{\VK*sin(\Angtheta)*sin(\AngLG)}%                   b in yT = b*x + d*y + t
{-sin(\Angphi)*sin(\Angtheta)+\VK*sin(\Angphi)*cos(\Angtheta)*cos(\AngLG)}% c
{cos(\Angphi)+\VK*sin(\Angphi)*cos(\Angtheta)*sin(\AngLG)}% d
{\pgfpoint
{\yO-\VK*\xO*cos(\AngLG)}%  s
{\zO-\VK*\xO*sin(\AngLG)}%  t
}%
\pgfgettransformentries{\macroA}{\macroB}{\macroC}{\macroD}{\macroE}{\macroF}
\pgftransformreset
\pgfsettransformentries{\macroA}{\macroB}{\macroC}{\macroD}{\macroE}{\macroF}
\pgflowlevelsynccm %%  command to concatenate the canvas transformation matrix
%  with the current coordinate transformation matrix (CTM)

\draw[->,thick,color=blue] (O) -- (X) node[pos=1.1]{$x'$};
\draw[->,thick,color=blue] (O) -- (Y) node[pos=1.1]{$y'$};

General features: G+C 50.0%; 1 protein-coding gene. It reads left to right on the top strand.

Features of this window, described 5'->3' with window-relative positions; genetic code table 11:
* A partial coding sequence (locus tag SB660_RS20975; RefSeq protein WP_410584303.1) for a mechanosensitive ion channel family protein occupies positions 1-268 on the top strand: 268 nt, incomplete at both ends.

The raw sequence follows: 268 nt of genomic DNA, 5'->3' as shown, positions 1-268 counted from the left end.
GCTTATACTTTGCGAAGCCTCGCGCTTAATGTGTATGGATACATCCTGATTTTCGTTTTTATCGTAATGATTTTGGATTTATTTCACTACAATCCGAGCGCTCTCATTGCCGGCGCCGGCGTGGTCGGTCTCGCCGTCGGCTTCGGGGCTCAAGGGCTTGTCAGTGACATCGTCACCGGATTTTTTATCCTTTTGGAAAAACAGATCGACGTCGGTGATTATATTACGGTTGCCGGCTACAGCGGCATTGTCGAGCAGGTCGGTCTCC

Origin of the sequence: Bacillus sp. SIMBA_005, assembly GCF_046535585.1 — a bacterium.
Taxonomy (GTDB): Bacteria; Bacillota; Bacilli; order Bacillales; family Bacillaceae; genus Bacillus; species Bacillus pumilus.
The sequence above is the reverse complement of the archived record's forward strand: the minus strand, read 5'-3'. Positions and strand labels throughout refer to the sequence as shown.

\draw[->,thick,color=blue] (O) -- (Z) node[pos=1.1]{$z'$};
\end{scope}
\end{tikzpicture}
\end{document}


And here is an NMWE:

\documentclass[tikz]{standalone}
\usetikzlibrary{angles,arrows,arrows.meta,patterns}

\def\Angtheta{80}%      Rotation arround z-Axis bzw. vertical axis through (1cm, 0, 0) -> see x-shift
\def\Angphi{60}%        Rotation to x-y-plane: 90-\phi
\def\AngLG{45}%         Angle for the x-Axis
\def\VK{0.5*sqrt(2)}%   shortening of the x-Axis is 0.5*sqrt(2)
\def\xO{1cm}%           shift in x-direction (in x-y-z-coordinate-system)
\def\yO{0cm}%           shift in y-direction (in x-y-z-coordinate-system)
\def\zO{0cm}%           shift in z-direction (in x-y-z-coordinate-system)

\begin{document}

\begin{tikzpicture}
[%
x={({cos(180-\AngLG)*\VK*1cm},{-sin(180-\AngLG)*\VK*1cm})},% (-0.5cm,-0.5cm)
y={(1cm,0cm)},% (1cm,0cm)
z={(0 cm, 1 cm)}
]

\coordinate (O) at (0,0,0);
\coordinate (B) at (0,2,1.5);
\coordinate (X) at (2,0,0);
\coordinate (Y) at (0,2,0);